Review at Pickle Me This:But then Britt is that kind of writer, I think. The writer who makes you feel as though you’re privy to some incredible intimacy, or even that she’s written her book with the most uncanny regard for the contents of your soul. I am sure I’m not the only reader who’s come away from Hunting Houses imagining that Britt and I have some kind of spiritual connection, that in some actual kitchen we could be terrific friends.”

Montreal Review of Books:Her humorous self-deprecation saves what could otherwise skirt melodrama. Britt has a keen eye for unveiling the perceived daily domestic failures and mounting guilt of a woman trying to juggle career, motherhood, marriage, and, of course, the resurrected passion that threatens to destabilize it all.”

Fanny Britt is also a playwright and the author of two successful YA graphic novels, Jane, the Fox & Me and Louis Undercover.


21 thoughts on “Hunting Houses by Fanny Britt

    • Naomi says:

      Me too! There’s a similarly relatable passage of her trying on bathing suits at the store, having left it until the last minute. Ugh.

  1. Grab the Lapels says:

    I’m always confused by stories about one person who can’t decide between two lovers. It seems greedy on the surface. But if both options are genuinely good people, the next step, in my opinion, is to think about which future seems more agreeable. Of course we wonder about the one we said goodbye to, but that’s what Facebook is for! *heads to Facebook*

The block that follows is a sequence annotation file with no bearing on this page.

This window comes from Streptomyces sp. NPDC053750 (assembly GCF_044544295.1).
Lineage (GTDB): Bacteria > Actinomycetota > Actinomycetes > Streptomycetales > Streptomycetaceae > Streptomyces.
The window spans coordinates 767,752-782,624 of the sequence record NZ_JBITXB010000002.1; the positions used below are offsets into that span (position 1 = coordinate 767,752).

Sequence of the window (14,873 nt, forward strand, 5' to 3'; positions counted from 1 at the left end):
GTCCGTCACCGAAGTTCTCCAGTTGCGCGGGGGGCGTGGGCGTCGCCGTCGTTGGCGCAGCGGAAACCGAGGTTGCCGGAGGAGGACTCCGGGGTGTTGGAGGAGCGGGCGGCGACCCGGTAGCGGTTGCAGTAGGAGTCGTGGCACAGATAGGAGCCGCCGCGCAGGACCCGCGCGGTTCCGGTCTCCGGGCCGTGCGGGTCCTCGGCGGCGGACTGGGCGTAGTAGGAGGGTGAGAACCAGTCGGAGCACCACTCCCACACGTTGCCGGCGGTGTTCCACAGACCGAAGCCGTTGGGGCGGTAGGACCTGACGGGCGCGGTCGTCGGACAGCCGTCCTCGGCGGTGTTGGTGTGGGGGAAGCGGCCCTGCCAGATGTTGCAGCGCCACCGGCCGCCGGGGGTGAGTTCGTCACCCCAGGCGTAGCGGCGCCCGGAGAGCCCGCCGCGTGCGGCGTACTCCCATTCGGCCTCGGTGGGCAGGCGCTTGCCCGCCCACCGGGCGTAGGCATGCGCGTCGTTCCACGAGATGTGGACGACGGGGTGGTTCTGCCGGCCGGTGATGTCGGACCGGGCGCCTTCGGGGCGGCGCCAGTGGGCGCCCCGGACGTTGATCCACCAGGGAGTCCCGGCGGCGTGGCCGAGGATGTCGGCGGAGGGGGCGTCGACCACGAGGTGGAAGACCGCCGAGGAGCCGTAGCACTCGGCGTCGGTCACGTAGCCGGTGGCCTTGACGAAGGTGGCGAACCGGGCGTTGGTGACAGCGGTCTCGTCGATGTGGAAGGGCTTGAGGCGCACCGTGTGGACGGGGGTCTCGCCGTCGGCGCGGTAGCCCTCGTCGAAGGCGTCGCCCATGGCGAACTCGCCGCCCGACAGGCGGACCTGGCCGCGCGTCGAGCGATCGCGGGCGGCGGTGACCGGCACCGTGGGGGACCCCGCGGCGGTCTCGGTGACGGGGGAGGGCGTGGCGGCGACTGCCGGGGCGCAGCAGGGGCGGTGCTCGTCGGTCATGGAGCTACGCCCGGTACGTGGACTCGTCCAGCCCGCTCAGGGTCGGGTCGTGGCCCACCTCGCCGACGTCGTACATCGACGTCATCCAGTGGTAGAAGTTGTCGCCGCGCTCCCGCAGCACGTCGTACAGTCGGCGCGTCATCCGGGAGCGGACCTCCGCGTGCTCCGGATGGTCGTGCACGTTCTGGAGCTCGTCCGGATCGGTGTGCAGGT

• Naomi says:

      I feel like Facebook makes it worse! Facebook makes them still seem so present in your life. Once you’ve decided, better not to be reminded of the one you let go over and over again. Especially because Facebook tends to make people seem way better than they really are!

  2. buriedinprint says:

    I love Jane, the Fox and Me, which makes me think that I’ll love all of her books (even the ones in French which would remain partially out of reach for me), even if that’s not true! The cover of this one always makes me think that I’ve read it already, because it reminds me so much of J.Jill Robinson’s More in Anger, which was also a really emotional story (although different, by the sounds of it). These days, I wonder what makes publishers decide to cover a book with flowers. Not that I don’t LIKE flowers. But…

    • Naomi says:

      I think you’d like this book! And it’s from Quebec… 😉
      I agree with you about the flower-y covers… I’m not as likely to pick one up unless I’ve already heard good things about it. I don’t know why… flowers are pretty… I *do* love covers with trees, though. Once again, I don’t know why…

      • buriedinprint says:

        I believe you. For some reason, your tree comment immediately brought Leanne Shapton’s Native Trees of Canada to mind. Well, there is a tree on it. I like tree books too. 🙂

  3. annelogan17 says:

    Ah yes, I have this book on my shelf, and I heard it discussed on The Next Chapter, so now I’m really intrigued and want to read it! And i love that passage about the tea towel, it’s so true!

  4. The Cue Card says:

    Hmm. I’m curious about the resolution or book’s end of this one. Does she dump everything for her old flame? when often that isn’t the answer eh? I will have to check it out. thx